As a kid, whenever I got really bored (this was before the internet, mind you), I'd play dress up. Dig into my closet, my mom's closet, the dress-up box, and put things together in ways that they were never meant to go.

Sometimes the results would be excellent, like my mom's Irish fisherman's sweater over my red dotted-swiss ballet dress, worn with a vintage locket and birkenstocks. I was eight. It broke "the rules".

 If I could, I'd wear that same outfit today, because it was quirky and fun back then, and I could use more of that in my daily life.

I'm feeling the urge to play dress up again. Break some rules. Have some fun.

Skin: Beleza
Hair: Fashionably Dead
Glasses: Solar Eyewear
Jacket: House of Nyla
Shirt: Bare Rose (Tartan swim suit!)
Pants: Oyakin
Shoes: G. Field


Day Dresses...Part One

It seems like there's no end to the number of amazing gowns in the Steamrealms. One can find the perfect outfit for any event, any ball or dance in varying degrees of formality. But what about simpler outings? Afternoon tea, a walk in the garden, a country picnic, a day by (or on) the sea...all of these beg for quieter, less complicated dresses. Apparently, these are not so easy to find.

This came to my attention to other day when someone kindly admired my charming but informal teagown, saying that she had a hard time tracking down dresses that weren't ballgowns. Myself, I like to save the grand gowns for the formal occasions. It helps them to stay special; putting one on signifies that it is an out-of-the-ordinary event. And so, I have more than a few day dresses in my wardrobe. I'd like to share them with you.

From Wunderlich's Historical Garb:

Wunderlich's is one of my perpetual favorites on the grid. Her outfits tend to be low-ARC, with many of them being system clothing only, or just a few additional prims. Miss Wunderlich is a RL costume scholar, with high standards for research and historical accuracy. The photorealistic textures of her outfits are gorgeous, the color selections are outstanding, and her prices are extremely reasonable.

Here I am in Wunderlich's Bustle Mourning Dress in Turquoise. Found in the late Victorian section of her store, it dates to c. 1876. Coming in at just L$250, the outfit comes with day and evening bodice options, although I feel both are appropriate for daytime. Colors are turquoise, red, brown, blue, copper, emerald, purple, and (of course) black, all with the sheen of changeable silk.

Next, I'm wearing Wunderlich's 1879 Wrapper Dress. Found in the bargain corner of her main store and priced at a sweet L$100, this was one of my first ever SL clothing purchases. There are two skirt options, one with buttons, one without. The dress comes in soft gray, green, purple, bright red, and a mustardy brown, all with the same beautifully detailed embroidery. Miss Wunderlich even includes a photoframe with a photograph of the original dress on the Victorian lady who first wore it as documentation. It's one of my favorite early spring knocking-about dresses.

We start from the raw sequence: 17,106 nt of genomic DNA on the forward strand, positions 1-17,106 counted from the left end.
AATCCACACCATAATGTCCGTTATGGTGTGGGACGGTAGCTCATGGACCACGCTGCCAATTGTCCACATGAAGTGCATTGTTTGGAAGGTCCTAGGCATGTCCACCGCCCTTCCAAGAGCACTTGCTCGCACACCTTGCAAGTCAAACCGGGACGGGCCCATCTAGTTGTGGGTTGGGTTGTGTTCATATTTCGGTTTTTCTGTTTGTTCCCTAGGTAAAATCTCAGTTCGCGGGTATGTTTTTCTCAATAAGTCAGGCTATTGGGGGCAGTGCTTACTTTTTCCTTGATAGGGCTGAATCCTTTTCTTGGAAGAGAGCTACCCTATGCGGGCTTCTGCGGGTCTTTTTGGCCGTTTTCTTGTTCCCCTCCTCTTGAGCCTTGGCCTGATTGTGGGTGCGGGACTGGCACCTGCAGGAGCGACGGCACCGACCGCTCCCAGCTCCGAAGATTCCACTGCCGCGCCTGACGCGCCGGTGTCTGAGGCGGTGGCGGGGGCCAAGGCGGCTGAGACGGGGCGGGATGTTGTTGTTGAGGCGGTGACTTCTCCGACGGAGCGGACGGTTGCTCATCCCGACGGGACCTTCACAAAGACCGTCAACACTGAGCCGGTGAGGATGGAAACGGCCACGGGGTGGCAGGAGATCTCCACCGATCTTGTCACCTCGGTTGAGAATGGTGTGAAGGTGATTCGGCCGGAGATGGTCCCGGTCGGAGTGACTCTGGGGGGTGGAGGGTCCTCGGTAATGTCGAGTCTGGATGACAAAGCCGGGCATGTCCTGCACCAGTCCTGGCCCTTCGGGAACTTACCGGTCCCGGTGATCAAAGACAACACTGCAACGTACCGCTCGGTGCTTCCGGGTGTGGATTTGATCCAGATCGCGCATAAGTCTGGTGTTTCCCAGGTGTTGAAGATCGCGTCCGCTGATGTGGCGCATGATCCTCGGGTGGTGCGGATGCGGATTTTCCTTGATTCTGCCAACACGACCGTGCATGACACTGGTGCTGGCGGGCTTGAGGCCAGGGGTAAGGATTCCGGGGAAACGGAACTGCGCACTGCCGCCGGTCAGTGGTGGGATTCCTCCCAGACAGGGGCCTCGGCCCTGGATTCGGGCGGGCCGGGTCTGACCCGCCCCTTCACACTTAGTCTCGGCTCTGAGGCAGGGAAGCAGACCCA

Finally, I'm in Wunderlich's embroidered bustle polonaise walking dress in yellow. Also found in the bargain corner for L$100, this charming dress was inspired by a costume in the film "The Prestige" and is "mostly historically accurate." The outfit is terrifically simple, but with wonderful textured detailing of embroidery, stripes, and the polonaise skirt. Additional colors are peach, pink, lavender, gray, green, and black and white.

Hair is from Truth, Skin from Beleza, shoes from L&E.
Look for more day dresses next week!


Gentle Hobbies and Grand Passions, Part Two

It could be argued that the Victorian sidesaddle riding habit is one of the garments that laid the foundations for later Steampunk interpretations of the dress of the period. One of the hallmarks of Steampunk fashion for women is androgyny, whether it be a hint contained in a few details or accessories, or the full-on adoption of male clothing. The Victorian riding habit typically had almost masculine tailoring and simplicity, quite a contrast to the lace and ruffles of feminine dress of the time. The result was startling when compared with normal modes of dress, as well as alluring and elegant.

Victorian-era Fashion Plate